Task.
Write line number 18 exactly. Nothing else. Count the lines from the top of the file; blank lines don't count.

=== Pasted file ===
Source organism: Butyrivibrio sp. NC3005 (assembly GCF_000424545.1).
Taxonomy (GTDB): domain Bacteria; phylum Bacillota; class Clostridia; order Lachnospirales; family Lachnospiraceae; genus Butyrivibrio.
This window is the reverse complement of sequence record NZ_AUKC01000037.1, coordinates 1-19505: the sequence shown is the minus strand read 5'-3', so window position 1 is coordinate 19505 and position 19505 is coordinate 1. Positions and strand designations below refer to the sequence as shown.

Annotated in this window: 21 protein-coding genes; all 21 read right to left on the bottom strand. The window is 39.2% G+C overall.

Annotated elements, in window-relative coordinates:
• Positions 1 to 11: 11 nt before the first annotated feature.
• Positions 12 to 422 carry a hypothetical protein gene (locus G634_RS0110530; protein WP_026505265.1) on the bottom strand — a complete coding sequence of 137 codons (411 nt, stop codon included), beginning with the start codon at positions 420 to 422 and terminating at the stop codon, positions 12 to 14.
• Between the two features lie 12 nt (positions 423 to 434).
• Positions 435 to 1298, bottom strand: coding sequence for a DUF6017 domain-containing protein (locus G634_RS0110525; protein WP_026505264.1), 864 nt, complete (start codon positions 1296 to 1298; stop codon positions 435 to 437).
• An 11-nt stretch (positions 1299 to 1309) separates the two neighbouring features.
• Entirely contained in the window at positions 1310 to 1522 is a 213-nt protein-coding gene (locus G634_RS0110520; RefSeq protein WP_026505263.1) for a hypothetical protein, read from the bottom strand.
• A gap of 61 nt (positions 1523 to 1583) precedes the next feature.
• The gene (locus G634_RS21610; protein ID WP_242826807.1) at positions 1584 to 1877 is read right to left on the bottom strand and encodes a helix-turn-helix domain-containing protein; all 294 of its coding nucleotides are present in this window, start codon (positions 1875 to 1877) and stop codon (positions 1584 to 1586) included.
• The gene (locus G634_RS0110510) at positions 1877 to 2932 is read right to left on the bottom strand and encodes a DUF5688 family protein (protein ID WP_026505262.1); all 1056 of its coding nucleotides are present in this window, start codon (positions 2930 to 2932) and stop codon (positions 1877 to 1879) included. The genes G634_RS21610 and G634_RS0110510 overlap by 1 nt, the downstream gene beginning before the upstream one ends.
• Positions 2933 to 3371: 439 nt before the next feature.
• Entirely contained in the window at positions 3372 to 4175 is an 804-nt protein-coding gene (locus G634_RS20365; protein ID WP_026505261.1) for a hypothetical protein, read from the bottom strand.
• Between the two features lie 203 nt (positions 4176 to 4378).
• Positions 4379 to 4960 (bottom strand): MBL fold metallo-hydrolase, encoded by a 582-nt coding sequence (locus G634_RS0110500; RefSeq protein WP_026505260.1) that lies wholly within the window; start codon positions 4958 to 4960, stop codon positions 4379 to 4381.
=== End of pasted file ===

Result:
• Positions 4379 to 4960 (bottom strand): MBL fold metallo-hydrolase, encoded by a 582-nt coding sequence (locus G634_RS0110500; RefSeq protein WP_026505260.1) that lies wholly within the window; start codon positions 4958 to 4960, stop codon positions 4379 to 4381.